Striatal cholinergic receptor activation causes a rapid, selective and state-dependent rise in cortico-striatal β activity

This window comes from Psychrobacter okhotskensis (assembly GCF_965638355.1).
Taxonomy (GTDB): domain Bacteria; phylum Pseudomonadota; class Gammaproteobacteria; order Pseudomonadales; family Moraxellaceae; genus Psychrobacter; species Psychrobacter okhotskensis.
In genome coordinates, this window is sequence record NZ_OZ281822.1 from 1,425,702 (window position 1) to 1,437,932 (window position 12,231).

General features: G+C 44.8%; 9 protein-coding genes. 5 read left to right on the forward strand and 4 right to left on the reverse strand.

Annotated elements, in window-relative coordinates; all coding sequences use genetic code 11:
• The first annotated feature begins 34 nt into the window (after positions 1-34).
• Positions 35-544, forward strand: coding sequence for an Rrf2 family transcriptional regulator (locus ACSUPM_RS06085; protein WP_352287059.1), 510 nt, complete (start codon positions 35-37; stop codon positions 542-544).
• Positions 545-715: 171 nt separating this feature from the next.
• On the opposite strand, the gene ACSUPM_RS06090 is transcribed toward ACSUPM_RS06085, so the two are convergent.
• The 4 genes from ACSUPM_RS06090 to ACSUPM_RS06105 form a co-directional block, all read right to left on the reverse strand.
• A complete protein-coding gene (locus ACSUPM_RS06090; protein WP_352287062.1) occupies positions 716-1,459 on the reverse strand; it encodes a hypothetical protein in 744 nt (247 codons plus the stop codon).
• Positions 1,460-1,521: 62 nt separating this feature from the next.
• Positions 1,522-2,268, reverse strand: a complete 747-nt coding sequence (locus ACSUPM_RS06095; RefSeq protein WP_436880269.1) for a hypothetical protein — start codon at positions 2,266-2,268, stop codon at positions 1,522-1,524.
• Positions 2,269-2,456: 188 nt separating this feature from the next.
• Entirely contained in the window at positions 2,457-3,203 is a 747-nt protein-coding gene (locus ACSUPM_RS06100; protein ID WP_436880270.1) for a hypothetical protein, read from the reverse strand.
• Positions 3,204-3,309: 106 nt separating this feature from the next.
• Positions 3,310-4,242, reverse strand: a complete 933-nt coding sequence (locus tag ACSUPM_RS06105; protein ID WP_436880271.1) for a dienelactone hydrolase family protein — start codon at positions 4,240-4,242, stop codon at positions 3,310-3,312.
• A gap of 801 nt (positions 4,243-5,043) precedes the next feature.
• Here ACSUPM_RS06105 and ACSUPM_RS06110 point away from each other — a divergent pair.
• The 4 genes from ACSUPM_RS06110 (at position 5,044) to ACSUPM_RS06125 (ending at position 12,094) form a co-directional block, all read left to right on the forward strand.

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Cortico-basal ganglia-thalamic (CBT) β oscillations (15–30 Hz) are elevated in Parkinson's disease and correlated with movement disability. To date, no experimental paradigm outside of loss of dopamine has been able to specifically elevate β oscillations in the CBT loop. Here, we show that activation of striatal cholinergic receptors selectively increased β oscillations in mouse striatum and motor cortex. In individuals showing simultaneous β increases in both striatum and M1, β partial directed coherence (PDC) increased from striatum to M1 (but not in the reverse direction). In individuals that did not show simultaneous β increases, β PDC increased from M1 to striatum (but not in the reverse direction), and M1 was characterized by persistent β-high frequency oscillation phase–amplitude coupling. Finally, the direction of β PDC distinguished between β sub-bands. This suggests that (1) striatal cholinergic tone exerts state-dependent and frequency-selective control over CBT β power and coordination; (2) ongoing rhythmic dynamics can determine whether elevated β oscillations are expressed in striatum and M1; and (3) altered striatal cholinergic tone differentially modulates distinct β sub-bands.

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